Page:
Author and activist Tony Diaz has been leading a fight to get ethnic studies approved in public schools.
He began in Arizona, protesting the law — which was eventually overturned — banning ethnic studies. He then helped start the “Librotraficante” movement, smuggling banned books to Arizona students.
Diaz, who is also the director of intercultural initiatives at Lone Star College-North Harris in Houston, wrote a Mexican-American studies textbook for public schools — “The Mexican-American Studies Toolkit” — that was rejected by the Texas State Board of Education in November. The board said it contained historical and grammatical errors. It’s the second such book to be rejected. The first one — “Mexican-American Heritage” — was heavily criticized by scholars as being factually incorrect and for being racist in its depiction of lazy Mexican laborers.
Diaz said the State Board of Education rejected “The Mexican-American Studies Toolkit” despite it having met the board’s requirements.
“Really, what’s at stake is the Texas State Board of Education has no interest in implementing or adopting Mexican-American studies,” Diaz said. “Some of the members said as much. ... It all goes back to the same issue: The State Board of Education dreams up its own rules, debates its own rules, and votes on its own rules.
“So if they wanted to adopt Mexican-American studies, they would. And they just don’t want to.”
In 2010, Arizona passed a law banning ethnic studies. It grew out of a ban instituted by the Tucson Unified School District. The law was overturned in August. No such ban exists in Texas, but Diaz argued that by failing to adopt a curriculum, ethnic studies will never flourish in public schools.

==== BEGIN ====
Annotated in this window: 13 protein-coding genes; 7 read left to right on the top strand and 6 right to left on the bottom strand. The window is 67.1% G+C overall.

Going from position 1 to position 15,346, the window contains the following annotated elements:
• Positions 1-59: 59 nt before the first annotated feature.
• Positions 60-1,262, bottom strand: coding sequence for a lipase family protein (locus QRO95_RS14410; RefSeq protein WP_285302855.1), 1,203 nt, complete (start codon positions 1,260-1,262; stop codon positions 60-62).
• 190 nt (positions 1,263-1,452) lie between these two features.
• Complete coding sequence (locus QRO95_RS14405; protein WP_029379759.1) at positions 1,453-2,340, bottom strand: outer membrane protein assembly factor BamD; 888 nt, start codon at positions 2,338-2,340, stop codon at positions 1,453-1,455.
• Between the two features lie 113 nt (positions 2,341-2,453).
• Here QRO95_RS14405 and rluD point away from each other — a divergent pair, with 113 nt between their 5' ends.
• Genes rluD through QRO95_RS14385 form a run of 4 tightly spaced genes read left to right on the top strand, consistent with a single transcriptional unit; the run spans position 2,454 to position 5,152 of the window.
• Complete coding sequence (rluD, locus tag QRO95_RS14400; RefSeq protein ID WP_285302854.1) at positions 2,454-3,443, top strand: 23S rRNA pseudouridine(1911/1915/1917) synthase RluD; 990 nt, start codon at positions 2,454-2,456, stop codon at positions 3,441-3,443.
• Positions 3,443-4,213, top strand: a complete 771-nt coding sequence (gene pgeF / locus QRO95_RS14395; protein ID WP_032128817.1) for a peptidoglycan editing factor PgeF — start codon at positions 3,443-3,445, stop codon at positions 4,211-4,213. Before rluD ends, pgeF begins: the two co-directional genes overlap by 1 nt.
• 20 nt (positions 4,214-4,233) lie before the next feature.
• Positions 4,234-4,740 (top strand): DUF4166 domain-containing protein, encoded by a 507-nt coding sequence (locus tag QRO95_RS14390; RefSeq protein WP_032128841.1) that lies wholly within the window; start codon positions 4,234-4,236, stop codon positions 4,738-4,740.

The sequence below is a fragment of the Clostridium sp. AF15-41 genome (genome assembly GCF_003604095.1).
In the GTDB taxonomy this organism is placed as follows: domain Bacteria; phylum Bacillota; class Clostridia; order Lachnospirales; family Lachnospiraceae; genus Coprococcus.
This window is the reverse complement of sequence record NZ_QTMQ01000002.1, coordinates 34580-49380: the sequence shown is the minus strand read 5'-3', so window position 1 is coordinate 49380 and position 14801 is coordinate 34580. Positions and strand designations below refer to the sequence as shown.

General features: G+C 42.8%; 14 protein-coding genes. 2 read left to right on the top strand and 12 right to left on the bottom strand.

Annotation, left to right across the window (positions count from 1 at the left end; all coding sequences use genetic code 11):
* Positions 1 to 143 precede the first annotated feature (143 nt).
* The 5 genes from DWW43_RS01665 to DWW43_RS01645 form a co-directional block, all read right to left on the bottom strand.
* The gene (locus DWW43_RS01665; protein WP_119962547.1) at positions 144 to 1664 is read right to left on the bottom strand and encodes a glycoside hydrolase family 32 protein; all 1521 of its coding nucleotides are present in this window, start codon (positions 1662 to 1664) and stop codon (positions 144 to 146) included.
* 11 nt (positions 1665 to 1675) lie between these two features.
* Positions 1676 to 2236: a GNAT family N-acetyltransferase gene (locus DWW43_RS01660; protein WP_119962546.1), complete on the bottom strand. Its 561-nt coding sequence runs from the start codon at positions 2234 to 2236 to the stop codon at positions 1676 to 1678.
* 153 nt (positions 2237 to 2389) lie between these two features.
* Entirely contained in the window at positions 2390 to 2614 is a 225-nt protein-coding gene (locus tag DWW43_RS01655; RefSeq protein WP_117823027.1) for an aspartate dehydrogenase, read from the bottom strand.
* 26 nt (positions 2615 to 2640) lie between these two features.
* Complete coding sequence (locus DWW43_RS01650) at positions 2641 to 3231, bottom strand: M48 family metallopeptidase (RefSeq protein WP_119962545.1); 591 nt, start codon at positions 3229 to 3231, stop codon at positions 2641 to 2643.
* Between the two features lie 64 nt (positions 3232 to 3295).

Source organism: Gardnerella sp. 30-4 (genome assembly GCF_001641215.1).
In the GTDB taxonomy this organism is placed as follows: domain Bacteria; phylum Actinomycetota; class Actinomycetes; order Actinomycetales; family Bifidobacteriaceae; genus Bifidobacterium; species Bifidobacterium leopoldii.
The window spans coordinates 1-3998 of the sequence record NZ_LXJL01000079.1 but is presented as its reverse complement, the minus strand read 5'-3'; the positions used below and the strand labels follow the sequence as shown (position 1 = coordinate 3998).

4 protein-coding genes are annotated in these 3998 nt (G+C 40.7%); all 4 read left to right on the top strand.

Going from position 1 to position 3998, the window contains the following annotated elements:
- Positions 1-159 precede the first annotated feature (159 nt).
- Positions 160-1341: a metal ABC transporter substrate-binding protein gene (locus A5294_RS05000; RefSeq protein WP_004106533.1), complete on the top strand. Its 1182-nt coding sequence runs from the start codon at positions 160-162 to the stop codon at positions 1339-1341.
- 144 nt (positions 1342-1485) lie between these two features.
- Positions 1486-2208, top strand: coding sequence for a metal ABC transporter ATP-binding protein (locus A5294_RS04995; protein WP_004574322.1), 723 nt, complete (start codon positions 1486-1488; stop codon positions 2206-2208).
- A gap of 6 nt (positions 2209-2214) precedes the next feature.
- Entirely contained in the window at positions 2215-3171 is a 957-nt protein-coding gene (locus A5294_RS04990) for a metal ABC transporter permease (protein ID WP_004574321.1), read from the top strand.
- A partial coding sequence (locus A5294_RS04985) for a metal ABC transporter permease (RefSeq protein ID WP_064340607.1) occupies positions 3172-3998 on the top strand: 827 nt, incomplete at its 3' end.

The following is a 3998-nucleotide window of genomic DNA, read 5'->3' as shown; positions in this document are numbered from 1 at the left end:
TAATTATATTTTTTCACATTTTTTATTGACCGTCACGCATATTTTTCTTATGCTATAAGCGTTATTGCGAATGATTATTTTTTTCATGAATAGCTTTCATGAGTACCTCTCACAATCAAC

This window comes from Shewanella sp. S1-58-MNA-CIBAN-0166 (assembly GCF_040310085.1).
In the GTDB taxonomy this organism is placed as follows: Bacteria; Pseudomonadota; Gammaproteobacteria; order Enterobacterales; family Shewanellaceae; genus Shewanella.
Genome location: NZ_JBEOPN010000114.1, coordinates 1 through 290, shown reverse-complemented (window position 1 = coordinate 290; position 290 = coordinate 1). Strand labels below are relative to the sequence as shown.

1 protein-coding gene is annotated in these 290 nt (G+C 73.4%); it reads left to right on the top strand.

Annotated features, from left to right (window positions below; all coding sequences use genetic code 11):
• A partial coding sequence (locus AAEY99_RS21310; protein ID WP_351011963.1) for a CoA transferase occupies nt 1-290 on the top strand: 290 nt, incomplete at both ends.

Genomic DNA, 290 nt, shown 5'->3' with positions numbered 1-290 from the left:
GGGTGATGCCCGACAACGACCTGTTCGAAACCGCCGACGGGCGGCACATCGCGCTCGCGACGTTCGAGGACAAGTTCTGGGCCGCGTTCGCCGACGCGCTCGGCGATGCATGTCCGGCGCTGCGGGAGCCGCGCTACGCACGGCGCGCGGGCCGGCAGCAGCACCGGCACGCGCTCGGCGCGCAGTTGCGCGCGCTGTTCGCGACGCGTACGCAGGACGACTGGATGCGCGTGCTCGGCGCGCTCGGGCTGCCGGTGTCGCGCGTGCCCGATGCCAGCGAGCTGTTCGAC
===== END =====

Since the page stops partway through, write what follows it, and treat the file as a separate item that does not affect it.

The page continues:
“At the end of the day,” Diaz said, “we’re not banning it in Texas, but you can’t ban what you don’t have. Here you have 1,200 school districts with 52 percent Latino students who are not being catered to.
“… I hope it’s not the case where Texas is not going to implement culturally-relevant courses unless they’re forced to. I think there’s a window here for them to be proactive and to get with the times.”
Diaz had seven months to produce “The Mexican-American Studies Toolkit.” The normal process to introduce a textbook normally takes two years. Grammatical errors and other mistakes arose and were pointed out by board members, but Diaz said deadlines were not extended to allow for corrections.
“They could have given us more time,” Diaz said. “This curriculum helps all students. ... It is a sad state of affairs that the Texas State Board of Education does not seem to want to give Mexican-American studies a fair shot or to implement it. All they decided was to maybe talk about it next year.”
On Nov. 8, shortly after the Texas State Board of Education rejected “The Mexican-American Studies Toolkit,” board member Marisa Perez-Diaz issued a statement lamenting the short amount of time Diaz had to produce a textbook. She said she hopes to see Mexican-American studies expand in public schools, but “I am not willing to accept a less than perfect textbook for official use — our students and the Mexican-American history deserve better. Based on feedback from our expert scholars this book was not classroom ready and could not serve as the SBOE-approved MAS textbook.”
Diaz said even though “The Mexican-American Studies Toolkit” was rejected by the board, it can still be taught in schools. However, it’s going to involve trying to convince the more than 1,200 school districts in the state to adopt it.
“At the grassroots level, if a high school or middle school has the interest and the expertise, they can adopt Mexican-American studies,” Diaz said, “be it ‘The Mexican-American Studies Toolkit’ or other fantastic textbooks.”